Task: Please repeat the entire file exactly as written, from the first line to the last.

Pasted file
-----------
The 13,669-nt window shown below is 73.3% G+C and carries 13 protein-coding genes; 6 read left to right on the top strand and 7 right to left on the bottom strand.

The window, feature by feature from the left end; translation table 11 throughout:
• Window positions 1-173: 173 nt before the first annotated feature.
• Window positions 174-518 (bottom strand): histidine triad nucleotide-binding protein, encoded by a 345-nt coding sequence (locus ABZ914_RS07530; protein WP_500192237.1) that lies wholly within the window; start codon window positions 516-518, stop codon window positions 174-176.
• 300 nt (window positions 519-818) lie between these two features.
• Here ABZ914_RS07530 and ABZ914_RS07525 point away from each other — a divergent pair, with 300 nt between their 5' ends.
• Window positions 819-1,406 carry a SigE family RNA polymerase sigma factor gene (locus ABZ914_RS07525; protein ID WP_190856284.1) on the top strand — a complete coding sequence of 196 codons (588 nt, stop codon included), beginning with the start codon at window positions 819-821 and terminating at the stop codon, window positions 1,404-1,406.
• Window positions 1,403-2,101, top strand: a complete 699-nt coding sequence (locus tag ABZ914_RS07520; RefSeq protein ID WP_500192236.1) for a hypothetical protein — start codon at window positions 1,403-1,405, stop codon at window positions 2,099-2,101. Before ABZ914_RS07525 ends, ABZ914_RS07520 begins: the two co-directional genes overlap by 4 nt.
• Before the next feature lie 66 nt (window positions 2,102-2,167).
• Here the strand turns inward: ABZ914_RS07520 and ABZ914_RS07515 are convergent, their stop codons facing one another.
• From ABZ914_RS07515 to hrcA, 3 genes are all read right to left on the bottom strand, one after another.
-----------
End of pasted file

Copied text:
The 13,669-nt window shown below is 73.3% G+C and carries 13 protein-coding genes; 6 read left to right on the top strand and 7 right to left on the bottom strand.

The window, feature by feature from the left end; translation table 11 throughout:
• Window positions 1-173: 173 nt before the first annotated feature.
• Window positions 174-518 (bottom strand): histidine triad nucleotide-binding protein, encoded by a 345-nt coding sequence (locus ABZ914_RS07530; protein WP_500192237.1) that lies wholly within the window; start codon window positions 516-518, stop codon window positions 174-176.
• 300 nt (window positions 519-818) lie between these two features.
• Here ABZ914_RS07530 and ABZ914_RS07525 point away from each other — a divergent pair, with 300 nt between their 5' ends.
• Window positions 819-1,406 carry a SigE family RNA polymerase sigma factor gene (locus ABZ914_RS07525; protein ID WP_190856284.1) on the top strand — a complete coding sequence of 196 codons (588 nt, stop codon included), beginning with the start codon at window positions 819-821 and terminating at the stop codon, window positions 1,404-1,406.
• Window positions 1,403-2,101, top strand: a complete 699-nt coding sequence (locus tag ABZ914_RS07520; RefSeq protein ID WP_500192236.1) for a hypothetical protein — start codon at window positions 1,403-1,405, stop codon at window positions 2,099-2,101. Before ABZ914_RS07525 ends, ABZ914_RS07520 begins: the two co-directional genes overlap by 4 nt.
• Before the next feature lie 66 nt (window positions 2,102-2,167).
• Here the strand turns inward: ABZ914_RS07520 and ABZ914_RS07515 are convergent, their stop codons facing one another.
• From ABZ914_RS07515 to hrcA, 3 genes are all read right to left on the bottom strand, one after another.